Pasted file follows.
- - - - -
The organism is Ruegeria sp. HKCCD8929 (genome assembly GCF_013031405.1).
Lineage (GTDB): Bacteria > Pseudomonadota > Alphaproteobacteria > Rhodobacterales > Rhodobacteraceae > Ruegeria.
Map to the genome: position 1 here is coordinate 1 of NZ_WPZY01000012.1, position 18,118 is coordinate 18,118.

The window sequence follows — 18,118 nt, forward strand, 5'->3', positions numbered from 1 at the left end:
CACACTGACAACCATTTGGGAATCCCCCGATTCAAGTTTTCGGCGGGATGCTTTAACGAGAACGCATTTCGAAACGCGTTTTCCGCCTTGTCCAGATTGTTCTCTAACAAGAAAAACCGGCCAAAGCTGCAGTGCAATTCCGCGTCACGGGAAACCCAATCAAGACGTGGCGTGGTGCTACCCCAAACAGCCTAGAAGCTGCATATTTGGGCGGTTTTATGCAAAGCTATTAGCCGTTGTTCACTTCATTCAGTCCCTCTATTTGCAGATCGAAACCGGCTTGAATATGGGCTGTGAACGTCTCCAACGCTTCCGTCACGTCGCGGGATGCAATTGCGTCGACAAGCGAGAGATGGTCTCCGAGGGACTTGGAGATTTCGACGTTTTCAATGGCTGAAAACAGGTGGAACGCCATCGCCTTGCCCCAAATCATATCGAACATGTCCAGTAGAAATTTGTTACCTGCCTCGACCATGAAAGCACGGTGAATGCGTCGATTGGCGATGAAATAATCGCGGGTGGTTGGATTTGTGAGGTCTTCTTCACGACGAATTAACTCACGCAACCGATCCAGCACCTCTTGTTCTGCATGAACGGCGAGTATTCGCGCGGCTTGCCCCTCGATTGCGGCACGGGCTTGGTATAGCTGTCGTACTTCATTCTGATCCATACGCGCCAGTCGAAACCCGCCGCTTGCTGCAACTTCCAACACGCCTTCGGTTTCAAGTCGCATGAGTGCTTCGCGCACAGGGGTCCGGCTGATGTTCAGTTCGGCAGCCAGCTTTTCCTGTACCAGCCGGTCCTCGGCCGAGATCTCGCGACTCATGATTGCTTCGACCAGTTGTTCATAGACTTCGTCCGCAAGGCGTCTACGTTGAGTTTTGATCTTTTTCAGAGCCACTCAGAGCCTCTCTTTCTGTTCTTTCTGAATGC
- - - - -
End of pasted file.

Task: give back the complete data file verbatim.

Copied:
The organism is Ruegeria sp. HKCCD8929 (genome assembly GCF_013031405.1).
Lineage (GTDB): Bacteria > Pseudomonadota > Alphaproteobacteria > Rhodobacterales > Rhodobacteraceae > Ruegeria.
Map to the genome: position 1 here is coordinate 1 of NZ_WPZY01000012.1, position 18,118 is coordinate 18,118.

The window sequence follows — 18,118 nt, forward strand, 5'->3', positions numbered from 1 at the left end:
CACACTGACAACCATTTGGGAATCCCCCGATTCAAGTTTTCGGCGGGATGCTTTAACGAGAACGCATTTCGAAACGCGTTTTCCGCCTTGTCCAGATTGTTCTCTAACAAGAAAAACCGGCCAAAGCTGCAGTGCAATTCCGCGTCACGGGAAACCCAATCAAGACGTGGCGTGGTGCTACCCCAAACAGCCTAGAAGCTGCATATTTGGGCGGTTTTATGCAAAGCTATTAGCCGTTGTTCACTTCATTCAGTCCCTCTATTTGCAGATCGAAACCGGCTTGAATATGGGCTGTGAACGTCTCCAACGCTTCCGTCACGTCGCGGGATGCAATTGCGTCGACAAGCGAGAGATGGTCTCCGAGGGACTTGGAGATTTCGACGTTTTCAATGGCTGAAAACAGGTGGAACGCCATCGCCTTGCCCCAAATCATATCGAACATGTCCAGTAGAAATTTGTTACCTGCCTCGACCATGAAAGCACGGTGAATGCGTCGATTGGCGATGAAATAATCGCGGGTGGTTGGATTTGTGAGGTCTTCTTCACGACGAATTAACTCACGCAACCGATCCAGCACCTCTTGTTCTGCATGAACGGCGAGTATTCGCGCGGCTTGCCCCTCGATTGCGGCACGGGCTTGGTATAGCTGTCGTACTTCATTCTGATCCATACGCGCCAGTCGAAACCCGCCGCTTGCTGCAACTTCCAACACGCCTTCGGTTTCAAGTCGCATGAGTGCTTCGCGCACAGGGGTCCGGCTGATGTTCAGTTCGGCAGCCAGCTTTTCCTGTACCAGCCGGTCCTCGGCCGAGATCTCGCGACTCATGATTGCTTCGACCAGTTGTTCATAGACTTCGTCCGCAAGGCGTCTACGTTGAGTTTTGATCTTTTTCAGAGCCACTCAGAGCCTCTCTTTCTGTTCTTTCTGAATGC